The Second Layer: Activated Charcoal

A thin layer of activated charcoal comes next. Why charcoal? This nifty substance keeps the water fresh and prevents any bacterial growth. You can find it in most gardening or aquarium supply stores.

The Third Layer: Sphagnum Moss

Sphagnum moss is the next layer. This acts as a barrier, preventing the soil from seeping down into the drainage layer. It’s especially helpful when watering your terrarium.

The Fourth Layer: Potting Soil

Next, add a layer of potting soil deep enough for the roots of your chosen plants to spread. The soil should be damp but not soaking wet.

Selecting and Planting Your Terrarium Plants

Now it’s time for the exciting part, adding the plants. Opt for small plants that are slow-growing and thrive in humid conditions. Ferns, mosses, and air plants are excellent choices. Dig a small hole in the soil, place your plant, and pat the soil around it.

Decorative Touches

Feel free to add decorative items like stones, shells, or tiny figurines to personalize your terrarium. Remember, it’s not just a plant container but a piece of living art.

Light and Water

Place your finished terrarium in a spot that gets plenty of indirect sunlight. As for watering, a good rule of thumb is to mist the terrarium lightly only when the soil looks dry. Overwatering is a common mistake; remember, the water cannot escape easily from a terrarium.


Trim any overgrown plants to prevent them from taking over the terrarium. Remove any dead leaves promptly to prevent mold. With the right care, your glass terrarium will thrive, creating a green and serene sight.

Best plants to grow in glass terrariums

When it comes to terrarium plants, smaller ones like mosses, ferns, and air plants are excellent choices. They thrive in the humid environment of a terrarium and fit nicely into the limited space.

Caring for your terrarium plants

As for their care, it’s simple. Terrariums create a humid environment, so you don’t need to water often. Keep them in indirect light and watch your mini-garden flourish!

Plants You Can Grow in Jars and Bottles

Using jars and bottles as glass planters

Don’t throw away those jars and bottles just yet! They can be fantastic containers for your plants. Jam jars, glass bottles, and even large glass bottles can be your next plant vessel.

Tips for growing plants in jars and bottles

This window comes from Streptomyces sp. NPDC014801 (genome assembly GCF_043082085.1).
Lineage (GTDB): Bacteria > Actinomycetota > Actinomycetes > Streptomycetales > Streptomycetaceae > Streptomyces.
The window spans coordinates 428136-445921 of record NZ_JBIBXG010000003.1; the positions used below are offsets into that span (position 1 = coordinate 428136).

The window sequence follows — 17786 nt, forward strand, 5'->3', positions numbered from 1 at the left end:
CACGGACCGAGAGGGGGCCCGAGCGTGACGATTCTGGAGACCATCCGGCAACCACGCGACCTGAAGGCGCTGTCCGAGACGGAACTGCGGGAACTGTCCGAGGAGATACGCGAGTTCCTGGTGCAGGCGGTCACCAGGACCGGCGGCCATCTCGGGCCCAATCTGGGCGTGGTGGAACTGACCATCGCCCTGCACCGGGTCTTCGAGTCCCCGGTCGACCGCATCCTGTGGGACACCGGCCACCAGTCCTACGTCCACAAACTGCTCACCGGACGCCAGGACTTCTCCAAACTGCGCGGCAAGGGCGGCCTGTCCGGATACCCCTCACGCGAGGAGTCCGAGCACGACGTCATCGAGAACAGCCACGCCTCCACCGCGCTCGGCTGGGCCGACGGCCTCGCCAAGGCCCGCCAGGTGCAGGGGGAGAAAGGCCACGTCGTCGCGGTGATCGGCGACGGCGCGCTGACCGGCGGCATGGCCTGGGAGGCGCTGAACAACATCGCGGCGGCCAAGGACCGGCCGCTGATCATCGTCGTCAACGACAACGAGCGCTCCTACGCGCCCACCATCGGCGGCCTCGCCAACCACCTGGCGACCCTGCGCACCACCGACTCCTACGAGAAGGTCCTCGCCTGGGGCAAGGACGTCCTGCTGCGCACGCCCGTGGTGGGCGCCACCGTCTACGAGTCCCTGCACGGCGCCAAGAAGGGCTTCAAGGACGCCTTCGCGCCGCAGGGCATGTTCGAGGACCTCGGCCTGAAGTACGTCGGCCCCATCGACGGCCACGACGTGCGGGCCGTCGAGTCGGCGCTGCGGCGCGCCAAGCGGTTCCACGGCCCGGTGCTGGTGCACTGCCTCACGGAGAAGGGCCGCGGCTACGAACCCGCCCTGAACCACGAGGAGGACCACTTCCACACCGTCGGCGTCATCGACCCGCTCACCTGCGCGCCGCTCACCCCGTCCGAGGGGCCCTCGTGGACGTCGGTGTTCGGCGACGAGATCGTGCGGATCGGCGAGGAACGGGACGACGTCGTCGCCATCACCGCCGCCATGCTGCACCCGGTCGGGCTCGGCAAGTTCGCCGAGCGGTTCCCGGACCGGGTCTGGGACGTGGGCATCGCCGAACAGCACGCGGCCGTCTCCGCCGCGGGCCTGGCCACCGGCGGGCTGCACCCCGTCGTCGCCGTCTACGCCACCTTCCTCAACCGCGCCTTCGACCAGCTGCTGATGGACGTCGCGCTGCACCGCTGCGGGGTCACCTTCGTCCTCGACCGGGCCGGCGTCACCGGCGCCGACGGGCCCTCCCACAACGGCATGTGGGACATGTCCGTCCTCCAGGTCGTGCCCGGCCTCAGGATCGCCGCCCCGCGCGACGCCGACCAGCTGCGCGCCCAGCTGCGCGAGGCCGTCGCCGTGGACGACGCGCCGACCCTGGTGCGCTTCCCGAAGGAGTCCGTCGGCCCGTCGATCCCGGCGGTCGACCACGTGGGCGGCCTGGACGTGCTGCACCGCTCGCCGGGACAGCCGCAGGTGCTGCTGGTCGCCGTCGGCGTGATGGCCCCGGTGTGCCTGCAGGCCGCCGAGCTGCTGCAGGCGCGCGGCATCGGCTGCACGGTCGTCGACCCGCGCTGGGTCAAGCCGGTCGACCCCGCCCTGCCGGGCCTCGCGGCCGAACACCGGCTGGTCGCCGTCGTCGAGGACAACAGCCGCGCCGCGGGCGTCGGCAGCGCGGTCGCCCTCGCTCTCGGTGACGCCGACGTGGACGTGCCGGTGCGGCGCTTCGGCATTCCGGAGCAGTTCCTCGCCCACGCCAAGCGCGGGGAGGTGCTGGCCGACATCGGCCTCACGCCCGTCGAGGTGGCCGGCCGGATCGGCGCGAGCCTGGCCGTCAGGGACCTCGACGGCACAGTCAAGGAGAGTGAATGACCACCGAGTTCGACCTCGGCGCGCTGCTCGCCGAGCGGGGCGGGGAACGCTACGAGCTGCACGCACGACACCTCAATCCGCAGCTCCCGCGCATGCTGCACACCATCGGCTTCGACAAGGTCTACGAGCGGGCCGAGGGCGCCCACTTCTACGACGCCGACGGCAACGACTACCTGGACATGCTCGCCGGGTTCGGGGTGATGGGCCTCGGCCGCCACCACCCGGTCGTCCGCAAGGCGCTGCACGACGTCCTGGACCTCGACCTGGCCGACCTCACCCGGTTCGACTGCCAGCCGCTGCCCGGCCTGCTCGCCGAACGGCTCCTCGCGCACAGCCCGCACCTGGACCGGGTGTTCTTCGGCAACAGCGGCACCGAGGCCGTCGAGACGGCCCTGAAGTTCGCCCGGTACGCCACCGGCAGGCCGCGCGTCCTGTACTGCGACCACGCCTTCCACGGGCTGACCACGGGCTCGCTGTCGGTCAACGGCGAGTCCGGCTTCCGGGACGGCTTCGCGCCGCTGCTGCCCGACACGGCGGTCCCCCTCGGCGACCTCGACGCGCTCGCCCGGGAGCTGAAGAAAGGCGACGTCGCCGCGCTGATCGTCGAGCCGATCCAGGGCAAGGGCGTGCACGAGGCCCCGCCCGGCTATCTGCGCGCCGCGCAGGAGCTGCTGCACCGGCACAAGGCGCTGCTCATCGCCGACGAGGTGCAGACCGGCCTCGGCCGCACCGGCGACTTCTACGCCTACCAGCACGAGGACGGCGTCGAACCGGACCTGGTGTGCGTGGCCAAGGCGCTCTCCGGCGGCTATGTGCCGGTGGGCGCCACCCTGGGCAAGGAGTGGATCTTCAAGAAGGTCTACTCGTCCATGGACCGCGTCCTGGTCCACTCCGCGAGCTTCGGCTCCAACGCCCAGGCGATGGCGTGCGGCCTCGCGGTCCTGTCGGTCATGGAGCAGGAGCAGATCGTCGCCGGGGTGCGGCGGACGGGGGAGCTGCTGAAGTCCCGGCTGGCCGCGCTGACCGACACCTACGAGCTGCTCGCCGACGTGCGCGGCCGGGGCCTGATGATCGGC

First off, make sure to clean your jars and bottles thoroughly. Next, follow the basics we discussed: add stones for drainage, then soil, and finally, the plant. Make sure to place it in a suitable location, and you’re all set.

Plant choices that grow well in jars and bottles

Most houseplants can grow well in jars and bottles. However, smaller plants are a better choice as they won’t outgrow the container quickly. Snake plants, pothos, and spider plants can be a good start.

Growing Plants in Glass Jars FAQs

What plants can grow in a glass container without holes?

Plants that grow in water, like lucky bamboo, pothos, and philodendrons, can thrive in a container without holes. But remember, you still need to change the water regularly.

Can all plants be grown in water?

No, not all plants can grow solely in water. Some need soil for their nutrient needs. However, many plants are adaptable and can thrive in water, given the right conditions.

How often should I water my plants in glass containers?

You should only add more water when the soil starts to dry out. Remember, overwatering can lead to root rot, and nobody wants that!

Do plants in glass jars need sunlight?

Absolutely, yes. All plants need sunlight, just in varying degrees. Some plants, like snake plants, are okay with low light, while others may need more. It’s all about knowing your plant’s needs.


And there you have it, folks! Growing plants in glass containers is not only fun but also an easy way to bring a touch of green into your home. So dust off those old jars and bottles, roll up your sleeves and start your indoor garden. It’s a whole new way to grow and enjoy your favorite plants. Happy planting!